U.S. residents under 40 are dying of accidental overdoses. Death rates in this age group rose 21% from last year. Overdose deaths took 177,000 lives nationwide. In 37 states, overdose deaths are the number one cause of death in this age category, higher than deaths from vehicle accidents, suicide and gun violence. The primary reason for overdose deaths is the presence of fentanyl in recreational drugs. Drug dependency rose during a prescription opioid crisis, particulary involving the opioid, OxyContin, during the early 2000s. As legislation curtailed the mass marketing of OxyContin, users turned to heroin, synthetic opioids and finally fentanyl which is 50 times more potent than heroin.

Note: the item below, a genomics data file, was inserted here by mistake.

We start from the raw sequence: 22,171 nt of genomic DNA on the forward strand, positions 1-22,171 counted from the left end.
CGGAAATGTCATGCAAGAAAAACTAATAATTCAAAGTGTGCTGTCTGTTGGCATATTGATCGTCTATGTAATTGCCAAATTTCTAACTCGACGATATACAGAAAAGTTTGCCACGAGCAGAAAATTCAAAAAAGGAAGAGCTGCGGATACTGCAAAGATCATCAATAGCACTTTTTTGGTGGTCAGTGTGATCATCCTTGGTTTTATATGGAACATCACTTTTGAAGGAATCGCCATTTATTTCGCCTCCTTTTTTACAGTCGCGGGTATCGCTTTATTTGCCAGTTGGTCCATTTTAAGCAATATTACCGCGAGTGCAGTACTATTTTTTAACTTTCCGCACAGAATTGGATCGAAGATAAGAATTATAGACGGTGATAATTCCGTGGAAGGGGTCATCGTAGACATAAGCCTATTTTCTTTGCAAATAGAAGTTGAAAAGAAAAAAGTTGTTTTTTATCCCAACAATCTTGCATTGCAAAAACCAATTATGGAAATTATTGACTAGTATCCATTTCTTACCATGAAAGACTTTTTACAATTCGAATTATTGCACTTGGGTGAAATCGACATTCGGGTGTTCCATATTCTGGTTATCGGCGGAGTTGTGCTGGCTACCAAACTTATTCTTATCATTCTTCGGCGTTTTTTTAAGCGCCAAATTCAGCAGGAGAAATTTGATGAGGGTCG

In Georgia from 2019 to 2021, drug overdose deaths increased by 61% and fentanyl involved overdose deaths increased by 230% representing 2,404 and 1,294 lives lost in 2021. In Georgia drug overdose rate (23.5 per 1000) is higher than the death rate from firearms and homicide. Only COVID took more lives according to 2023 statistics from the National Center for Health Statistics.
Lack of education about the dangers of fentanyl combined with its increasing presence in illicit drugs fuels this health crisis. Fentanyl is often cut into other drugs, such as oxycodone, hydrocodone and benzodiazepines, because it is cheaper and provides same or greater effects with less product. Counterfeit drugs are also hard to detect. Yet, just two milligrams of fentanyl can be fatal.
According to the Georgia Department of Public Health, the drug Naloxone can help reverse an opioid overdose and it is available for purchase at many pharmacies without a prescription from a doctor.